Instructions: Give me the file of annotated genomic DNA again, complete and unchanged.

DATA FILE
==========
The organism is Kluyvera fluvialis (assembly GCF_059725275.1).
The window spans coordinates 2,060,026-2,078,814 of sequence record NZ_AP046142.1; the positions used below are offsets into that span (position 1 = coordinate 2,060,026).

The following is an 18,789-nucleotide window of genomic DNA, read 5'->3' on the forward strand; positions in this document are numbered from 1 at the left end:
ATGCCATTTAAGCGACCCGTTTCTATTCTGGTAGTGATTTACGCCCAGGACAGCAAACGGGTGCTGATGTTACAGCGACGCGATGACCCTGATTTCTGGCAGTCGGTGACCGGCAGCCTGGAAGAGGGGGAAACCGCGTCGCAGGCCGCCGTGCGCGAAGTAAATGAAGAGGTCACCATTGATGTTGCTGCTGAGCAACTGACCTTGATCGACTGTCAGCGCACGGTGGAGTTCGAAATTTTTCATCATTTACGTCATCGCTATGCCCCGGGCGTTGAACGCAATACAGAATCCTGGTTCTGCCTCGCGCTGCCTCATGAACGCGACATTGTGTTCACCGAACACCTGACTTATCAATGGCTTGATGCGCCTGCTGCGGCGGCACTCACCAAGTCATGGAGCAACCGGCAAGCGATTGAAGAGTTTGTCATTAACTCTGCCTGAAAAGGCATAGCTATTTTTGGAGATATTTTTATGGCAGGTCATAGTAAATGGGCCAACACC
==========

The organism is Kluyvera fluvialis (assembly GCF_059725275.1).
The window spans coordinates 2,060,026-2,078,814 of sequence record NZ_AP046142.1; the positions used below are offsets into that span (position 1 = coordinate 2,060,026).

The following is an 18,789-nucleotide window of genomic DNA, read 5'->3' on the forward strand; positions in this document are numbered from 1 at the left end:
ATGCCATTTAAGCGACCCGTTTCTATTCTGGTAGTGATTTACGCCCAGGACAGCAAACGGGTGCTGATGTTACAGCGACGCGATGACCCTGATTTCTGGCAGTCGGTGACCGGCAGCCTGGAAGAGGGGGAAACCGCGTCGCAGGCCGCCGTGCGCGAAGTAAATGAAGAGGTCACCATTGATGTTGCTGCTGAGCAACTGACCTTGATCGACTGTCAGCGCACGGTGGAGTTCGAAATTTTTCATCATTTACGTCATCGCTATGCCCCGGGCGTTGAACGCAATACAGAATCCTGGTTCTGCCTCGCGCTGCCTCATGAACGCGACATTGTGTTCACCGAACACCTGACTTATCAATGGCTTGATGCGCCTGCTGCGGCGGCACTCACCAAGTCATGGAGCAACCGGCAAGCGATTGAAGAGTTTGTCATTAACTCTGCCTGAAAAGGCATAGCTATTTTTGGAGATATTTTTATGGCAGGTCATAGTAAATGGGCCAACACC